I notice that there are a fleet of cars down the street outside our neighbour Peter's house. The relatives have all arrived to commiserate and hopefully help him get through this awful time. We have offered him our company and a beer whenever he needs it, but his family are what he really needs right now.

Lynda and I go to Tesco in Farnworth and do a food shop that will hopefully last us over the weekend. The girl on the checkout chats and chats on to the customer in front of us and I consider putting our purchases back in the trolley and going to another checkout. In Farnworth Asda once, after a series of noticeably loud sighs which didn't make the checkout lady abandon her chat with her sister, I abandoned a conveyor belt full of my shopping and went and got in my car, as the lady on the checkout chatted on, oblivious. I bet she was still at it when I had shopped elsewhere.

I can deal with waiting in the NHS, but not in Tesco.

On getting home from Tesco, I hastily prepare a poster (below) for our jam at Whittles in Oldham on Sunday, as requested. The venue have said they haven't seen any posters from us online. It is their regular weekly event. Like a good little soldier, I weave my magic and the poster is all over Facebook in moments. They will need more extra security and crowd control to deal with the masses converging on Oldham on Sunday than for a Papal Visit.

The Three at Whittles in Oldham 18.3.2018.

During a pop into Facebook, I saw a topic in the Nick Lowe group asking what people thought of his 'At my age' album from 2006. I gave it a listen as I type my response and, while I like a few songs that could be salvaged for an EP, the rest of it could go straight into the dumper and never be heard again, as far as I am concerned. His voice is always wonderful, but it is sadly totally wasted on a load of corny old 50's / 60's crooner type songs and a Johnny Cash replica tune.

I decide, shock horror, to have a bath. I run it nice and hot and get in with the Phil Lynott book. I'm up to 1977, when I start to feel myself nod off and the book nearly goes in the water. A tiny corner of the book gets a little wet and I sort it out afterwards with the hairdryer.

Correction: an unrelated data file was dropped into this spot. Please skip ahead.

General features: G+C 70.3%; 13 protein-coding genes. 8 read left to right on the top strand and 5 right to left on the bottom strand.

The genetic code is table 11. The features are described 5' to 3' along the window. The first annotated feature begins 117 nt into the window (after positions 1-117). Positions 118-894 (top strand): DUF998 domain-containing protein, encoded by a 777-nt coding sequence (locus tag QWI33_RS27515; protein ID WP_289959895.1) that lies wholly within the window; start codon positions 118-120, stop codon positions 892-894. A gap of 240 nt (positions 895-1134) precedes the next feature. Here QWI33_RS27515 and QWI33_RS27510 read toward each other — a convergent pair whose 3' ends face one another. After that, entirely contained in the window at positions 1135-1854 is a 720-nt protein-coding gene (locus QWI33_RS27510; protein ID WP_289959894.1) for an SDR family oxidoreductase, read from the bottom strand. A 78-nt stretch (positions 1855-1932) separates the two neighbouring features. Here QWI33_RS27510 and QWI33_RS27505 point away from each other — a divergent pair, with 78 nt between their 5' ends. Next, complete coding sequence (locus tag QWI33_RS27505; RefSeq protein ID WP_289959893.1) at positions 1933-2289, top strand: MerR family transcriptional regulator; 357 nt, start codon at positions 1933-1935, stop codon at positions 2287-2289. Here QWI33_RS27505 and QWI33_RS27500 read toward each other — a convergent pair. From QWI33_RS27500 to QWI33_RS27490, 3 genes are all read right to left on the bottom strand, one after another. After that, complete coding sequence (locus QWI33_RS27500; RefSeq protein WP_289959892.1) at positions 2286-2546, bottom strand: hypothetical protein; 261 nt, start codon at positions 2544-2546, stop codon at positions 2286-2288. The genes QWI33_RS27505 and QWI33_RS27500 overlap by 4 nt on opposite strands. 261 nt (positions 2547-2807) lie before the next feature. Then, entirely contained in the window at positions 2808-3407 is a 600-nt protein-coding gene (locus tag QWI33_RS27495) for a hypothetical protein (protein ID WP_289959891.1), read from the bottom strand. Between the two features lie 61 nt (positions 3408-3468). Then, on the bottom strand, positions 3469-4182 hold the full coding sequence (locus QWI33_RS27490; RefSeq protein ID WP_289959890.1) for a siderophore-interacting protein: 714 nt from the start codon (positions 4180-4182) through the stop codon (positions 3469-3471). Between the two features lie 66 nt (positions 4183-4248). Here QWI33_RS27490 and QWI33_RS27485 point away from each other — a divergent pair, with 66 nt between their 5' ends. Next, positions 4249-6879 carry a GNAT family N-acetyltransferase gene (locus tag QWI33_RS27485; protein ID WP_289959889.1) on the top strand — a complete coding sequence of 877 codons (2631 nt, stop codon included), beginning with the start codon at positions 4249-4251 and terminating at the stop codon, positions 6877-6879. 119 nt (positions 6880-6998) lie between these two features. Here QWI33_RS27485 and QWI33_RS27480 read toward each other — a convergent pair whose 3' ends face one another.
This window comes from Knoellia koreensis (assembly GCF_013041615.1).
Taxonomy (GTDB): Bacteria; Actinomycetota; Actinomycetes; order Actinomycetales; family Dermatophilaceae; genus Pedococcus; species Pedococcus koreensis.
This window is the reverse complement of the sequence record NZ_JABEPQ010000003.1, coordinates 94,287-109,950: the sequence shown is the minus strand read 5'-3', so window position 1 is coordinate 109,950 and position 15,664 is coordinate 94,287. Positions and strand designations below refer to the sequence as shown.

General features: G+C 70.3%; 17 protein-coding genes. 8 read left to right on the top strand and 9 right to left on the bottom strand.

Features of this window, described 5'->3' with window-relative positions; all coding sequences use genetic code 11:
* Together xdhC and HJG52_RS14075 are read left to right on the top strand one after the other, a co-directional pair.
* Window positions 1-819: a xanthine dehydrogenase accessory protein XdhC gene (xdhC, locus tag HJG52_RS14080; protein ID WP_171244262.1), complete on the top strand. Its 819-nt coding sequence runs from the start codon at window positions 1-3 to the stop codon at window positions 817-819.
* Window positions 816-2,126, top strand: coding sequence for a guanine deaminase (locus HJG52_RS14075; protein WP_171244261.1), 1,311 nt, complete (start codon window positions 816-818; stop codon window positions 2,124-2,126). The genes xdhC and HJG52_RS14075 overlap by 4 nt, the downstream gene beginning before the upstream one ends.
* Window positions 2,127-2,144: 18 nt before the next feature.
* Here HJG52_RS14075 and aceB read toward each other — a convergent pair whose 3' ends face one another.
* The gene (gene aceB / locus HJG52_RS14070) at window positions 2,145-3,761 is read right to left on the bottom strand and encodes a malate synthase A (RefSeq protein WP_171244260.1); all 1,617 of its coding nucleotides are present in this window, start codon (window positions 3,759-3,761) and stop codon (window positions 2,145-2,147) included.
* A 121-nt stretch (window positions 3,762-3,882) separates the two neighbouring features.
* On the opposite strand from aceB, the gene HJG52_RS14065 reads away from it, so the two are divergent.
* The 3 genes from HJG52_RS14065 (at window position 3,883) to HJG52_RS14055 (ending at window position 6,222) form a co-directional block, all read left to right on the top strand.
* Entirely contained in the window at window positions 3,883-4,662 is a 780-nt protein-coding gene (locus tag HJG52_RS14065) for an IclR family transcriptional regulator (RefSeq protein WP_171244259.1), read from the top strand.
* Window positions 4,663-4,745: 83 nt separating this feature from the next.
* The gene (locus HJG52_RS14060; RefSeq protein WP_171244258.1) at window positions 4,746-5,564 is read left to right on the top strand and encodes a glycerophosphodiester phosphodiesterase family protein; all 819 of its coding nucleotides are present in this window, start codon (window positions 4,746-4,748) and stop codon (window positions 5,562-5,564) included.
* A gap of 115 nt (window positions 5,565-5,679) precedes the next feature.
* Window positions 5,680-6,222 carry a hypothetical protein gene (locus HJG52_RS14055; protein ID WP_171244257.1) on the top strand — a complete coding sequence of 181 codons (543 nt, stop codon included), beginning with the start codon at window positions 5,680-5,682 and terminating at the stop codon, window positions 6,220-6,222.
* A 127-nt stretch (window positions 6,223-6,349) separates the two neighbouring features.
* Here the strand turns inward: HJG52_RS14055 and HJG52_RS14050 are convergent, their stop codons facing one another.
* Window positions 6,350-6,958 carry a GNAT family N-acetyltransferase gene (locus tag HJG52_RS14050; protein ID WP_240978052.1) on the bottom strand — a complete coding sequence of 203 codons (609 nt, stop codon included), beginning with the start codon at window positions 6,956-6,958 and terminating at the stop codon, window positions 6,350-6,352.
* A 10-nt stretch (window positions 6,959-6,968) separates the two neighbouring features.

I spend an amount of time after I have put the book down thinking about what I am actually going to write on the blog about how I have dealt with the whole cancer thing personally from the start up to here. Somebody asked me if I'm going to write about it and I guess I should. I am fairly sure it will come out in the not-too-distant future. I know I have to do it. It is part of this whole thing and why I am going to Salford every day.

After the evening meal, the evening is mainly TV, a bottle of Corona and listening to some music in my studio before I go and head for bed.

top


Ian Edmundson

Week Two | Day Six | Thursday 15.03.2018

I sit at my computer starting today's entry at nearly ten to six in the evening.
I have had a full day today and have just had nearly two hours sleep.

 

I started the day in a bit of a panic. I didn't hear my alarm go off and overslept by half an hour, waking at 09.30am. No snoozes. Straight up out of bed and into the bathroom. I have forgotten what time my appointment is today and that bugs me a little bit. I have no intention of being late during this treatment and, you never know, the roads could be terrible today.

I find the A4 sized folder I carry with me every day that has all of my appointment times down as being 10.50am and the actual time, which is usually given to me the day before, if it is any different, written the left of it. Panic averted. I just about have time for some bran flakes (to keep me regular), my statin tablet (which I'll talk about later) and a green tea.

I get out of the house, unlock the gates and my car and set off just before 10.15am. The roads being closed in Farnworth is a bit of a pain and traffic usually builds up where King Street meets Albert Road, as King Street is closed except for access, as they expect to have the road up for some months and are replacing the bus shelters in the bus station. This is going to be hideously expensive.... and annoyingly disruptive over the next month or so.

One of the pubs my band plays at - The Market on Brackley Street - is totally cut off from the main road as they are making a good job of digging up the bottom of Brackley Street too and it is all fenced off. How are the brewery going to get beer to them, as they have no rear entrance? They have asked Bolton Council for an answer to this and I don't think they have had an answer yet.

I puzzle this for a while and hope that the traffic on the East Lancs Road isn't too bad this morning.

I needn't have worried, the road is busy and has a steady stream of traffic going our way, but there are no hold-ups. The usual build-up of cars at the traffic lights at the bottom of Lancaster Road is behind me instead of in front of me, so I get to the car park barrier, ready to ask reception for help, bang on 10.30am. Some sort of world record and I kept to the speed limits all of the way.

The entry barrier likes my card, for once, and the next barrier raises obligingly, as usual, when I put the four number code in.

I go round the curve at the back of the building and there are no cars on the rear car park. I am well in time for my appointment. Hello to the receptionists and I go to sit down and wait for my name to be called.

I sit down and read about Phil Lynott's adventures with heroin, his meeting his future wife Caroline Crowther and the birth of his first child. He makes a bit of a display of himself backstage at the 1977 Reading Festival by attacking a journalist whose critique of something had stung him. I was out at the front on the day and, of course, knew nothing about any of these shenanigans. The book is a very good, informative read and I sadly note that I am most of the way through it. Heroin.